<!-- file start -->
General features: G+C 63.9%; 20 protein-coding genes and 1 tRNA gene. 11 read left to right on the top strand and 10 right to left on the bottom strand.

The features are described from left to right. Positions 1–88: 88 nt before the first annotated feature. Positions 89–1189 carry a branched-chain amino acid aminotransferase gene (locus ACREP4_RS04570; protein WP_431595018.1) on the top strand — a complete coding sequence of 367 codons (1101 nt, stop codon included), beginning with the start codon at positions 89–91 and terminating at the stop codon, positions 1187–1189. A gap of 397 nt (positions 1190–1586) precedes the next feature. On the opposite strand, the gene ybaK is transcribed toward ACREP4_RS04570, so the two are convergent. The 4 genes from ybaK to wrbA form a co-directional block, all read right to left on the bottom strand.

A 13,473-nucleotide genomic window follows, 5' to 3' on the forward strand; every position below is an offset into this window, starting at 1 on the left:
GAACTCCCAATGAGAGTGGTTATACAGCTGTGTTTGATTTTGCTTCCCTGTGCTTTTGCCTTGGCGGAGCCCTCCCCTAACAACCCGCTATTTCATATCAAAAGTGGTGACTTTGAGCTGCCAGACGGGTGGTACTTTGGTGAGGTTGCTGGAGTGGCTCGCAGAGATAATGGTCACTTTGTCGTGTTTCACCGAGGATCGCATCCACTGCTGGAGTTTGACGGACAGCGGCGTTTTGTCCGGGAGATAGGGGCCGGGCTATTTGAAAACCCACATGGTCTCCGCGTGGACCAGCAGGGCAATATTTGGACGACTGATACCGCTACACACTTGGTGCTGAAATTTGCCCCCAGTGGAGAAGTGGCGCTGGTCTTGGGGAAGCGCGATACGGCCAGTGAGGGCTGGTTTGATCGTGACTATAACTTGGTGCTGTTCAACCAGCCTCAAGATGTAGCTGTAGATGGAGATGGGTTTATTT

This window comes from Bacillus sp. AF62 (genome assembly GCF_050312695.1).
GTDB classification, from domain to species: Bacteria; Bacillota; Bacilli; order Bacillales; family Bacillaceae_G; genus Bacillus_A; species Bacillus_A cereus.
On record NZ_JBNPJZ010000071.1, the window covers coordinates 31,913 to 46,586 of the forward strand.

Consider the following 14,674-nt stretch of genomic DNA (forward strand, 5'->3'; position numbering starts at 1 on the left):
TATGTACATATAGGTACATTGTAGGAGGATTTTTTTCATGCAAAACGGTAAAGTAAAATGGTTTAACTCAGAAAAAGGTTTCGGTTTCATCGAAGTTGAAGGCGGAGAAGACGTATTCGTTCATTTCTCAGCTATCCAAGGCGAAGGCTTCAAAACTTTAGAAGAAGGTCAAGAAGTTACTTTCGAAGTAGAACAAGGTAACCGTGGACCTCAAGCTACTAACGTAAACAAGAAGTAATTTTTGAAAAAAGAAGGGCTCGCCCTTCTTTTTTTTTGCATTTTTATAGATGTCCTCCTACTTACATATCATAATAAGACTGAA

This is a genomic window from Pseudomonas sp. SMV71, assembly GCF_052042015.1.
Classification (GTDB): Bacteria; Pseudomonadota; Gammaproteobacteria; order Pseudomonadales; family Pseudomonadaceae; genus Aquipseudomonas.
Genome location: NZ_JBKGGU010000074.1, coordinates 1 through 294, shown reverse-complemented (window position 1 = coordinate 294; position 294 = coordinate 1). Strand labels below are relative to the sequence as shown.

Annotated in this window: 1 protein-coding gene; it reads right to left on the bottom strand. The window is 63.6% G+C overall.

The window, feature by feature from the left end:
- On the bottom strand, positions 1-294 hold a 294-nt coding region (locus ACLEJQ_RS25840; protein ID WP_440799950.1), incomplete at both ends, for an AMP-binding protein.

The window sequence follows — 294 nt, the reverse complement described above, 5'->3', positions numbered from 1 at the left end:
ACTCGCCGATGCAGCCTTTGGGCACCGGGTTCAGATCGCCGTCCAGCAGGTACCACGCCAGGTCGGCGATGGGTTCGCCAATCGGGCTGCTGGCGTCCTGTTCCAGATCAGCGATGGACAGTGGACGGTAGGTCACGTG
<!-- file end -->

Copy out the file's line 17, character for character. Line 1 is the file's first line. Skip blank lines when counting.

ACTCGCCGATGCAGCCTTTGGGCACCGGGTTCAGATCGCCGTCCAGCAGGTACCACGCCAGGTCGGCGATGGGTTCGCCAATCGGGCTGCTGGCGTCCTGTTCCAGATCAGCGATGGACAGTGGACGGTAGGTCACGTG